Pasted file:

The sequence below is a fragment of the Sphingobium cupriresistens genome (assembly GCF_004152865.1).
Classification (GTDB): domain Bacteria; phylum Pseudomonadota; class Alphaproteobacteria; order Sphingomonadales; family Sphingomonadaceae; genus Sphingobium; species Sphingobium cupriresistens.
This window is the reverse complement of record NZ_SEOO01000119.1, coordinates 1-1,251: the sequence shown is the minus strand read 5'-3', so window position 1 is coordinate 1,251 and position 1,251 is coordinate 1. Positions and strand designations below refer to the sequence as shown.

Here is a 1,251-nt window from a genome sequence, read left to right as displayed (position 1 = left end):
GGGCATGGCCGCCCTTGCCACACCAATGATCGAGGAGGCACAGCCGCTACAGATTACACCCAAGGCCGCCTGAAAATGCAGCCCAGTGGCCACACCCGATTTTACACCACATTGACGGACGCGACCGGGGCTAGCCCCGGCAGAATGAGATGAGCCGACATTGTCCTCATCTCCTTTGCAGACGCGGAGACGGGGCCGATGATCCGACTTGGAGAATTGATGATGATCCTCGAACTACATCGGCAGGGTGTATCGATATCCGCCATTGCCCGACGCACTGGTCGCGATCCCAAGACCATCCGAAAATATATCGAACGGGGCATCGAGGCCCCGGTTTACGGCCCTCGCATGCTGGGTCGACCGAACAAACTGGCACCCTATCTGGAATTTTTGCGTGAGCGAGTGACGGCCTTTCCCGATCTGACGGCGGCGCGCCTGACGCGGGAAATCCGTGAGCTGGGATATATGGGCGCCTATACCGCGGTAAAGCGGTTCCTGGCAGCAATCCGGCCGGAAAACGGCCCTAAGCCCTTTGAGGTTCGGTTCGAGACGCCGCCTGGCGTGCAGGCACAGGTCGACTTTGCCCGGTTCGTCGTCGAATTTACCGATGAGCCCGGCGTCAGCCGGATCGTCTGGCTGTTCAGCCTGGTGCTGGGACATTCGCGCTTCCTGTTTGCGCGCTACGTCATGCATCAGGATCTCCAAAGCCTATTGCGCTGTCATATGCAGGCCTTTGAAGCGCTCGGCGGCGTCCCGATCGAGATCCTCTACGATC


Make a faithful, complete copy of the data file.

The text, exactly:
The sequence below is a fragment of the Sphingobium cupriresistens genome (assembly GCF_004152865.1).
Classification (GTDB): domain Bacteria; phylum Pseudomonadota; class Alphaproteobacteria; order Sphingomonadales; family Sphingomonadaceae; genus Sphingobium; species Sphingobium cupriresistens.
This window is the reverse complement of record NZ_SEOO01000119.1, coordinates 1-1,251: the sequence shown is the minus strand read 5'-3', so window position 1 is coordinate 1,251 and position 1,251 is coordinate 1. Positions and strand designations below refer to the sequence as shown.

Here is a 1,251-nt window from a genome sequence, read left to right as displayed (position 1 = left end):
GGGCATGGCCGCCCTTGCCACACCAATGATCGAGGAGGCACAGCCGCTACAGATTACACCCAAGGCCGCCTGAAAATGCAGCCCAGTGGCCACACCCGATTTTACACCACATTGACGGACGCGACCGGGGCTAGCCCCGGCAGAATGAGATGAGCCGACATTGTCCTCATCTCCTTTGCAGACGCGGAGACGGGGCCGATGATCCGACTTGGAGAATTGATGATGATCCTCGAACTACATCGGCAGGGTGTATCGATATCCGCCATTGCCCGACGCACTGGTCGCGATCCCAAGACCATCCGAAAATATATCGAACGGGGCATCGAGGCCCCGGTTTACGGCCCTCGCATGCTGGGTCGACCGAACAAACTGGCACCCTATCTGGAATTTTTGCGTGAGCGAGTGACGGCCTTTCCCGATCTGACGGCGGCGCGCCTGACGCGGGAAATCCGTGAGCTGGGATATATGGGCGCCTATACCGCGGTAAAGCGGTTCCTGGCAGCAATCCGGCCGGAAAACGGCCCTAAGCCCTTTGAGGTTCGGTTCGAGACGCCGCCTGGCGTGCAGGCACAGGTCGACTTTGCCCGGTTCGTCGTCGAATTTACCGATGAGCCCGGCGTCAGCCGGATCGTCTGGCTGTTCAGCCTGGTGCTGGGACATTCGCGCTTCCTGTTTGCGCGCTACGTCATGCATCAGGATCTCCAAAGCCTATTGCGCTGTCATATGCAGGCCTTTGAAGCGCTCGGCGGCGTCCCGATCGAGATCCTCTACGATC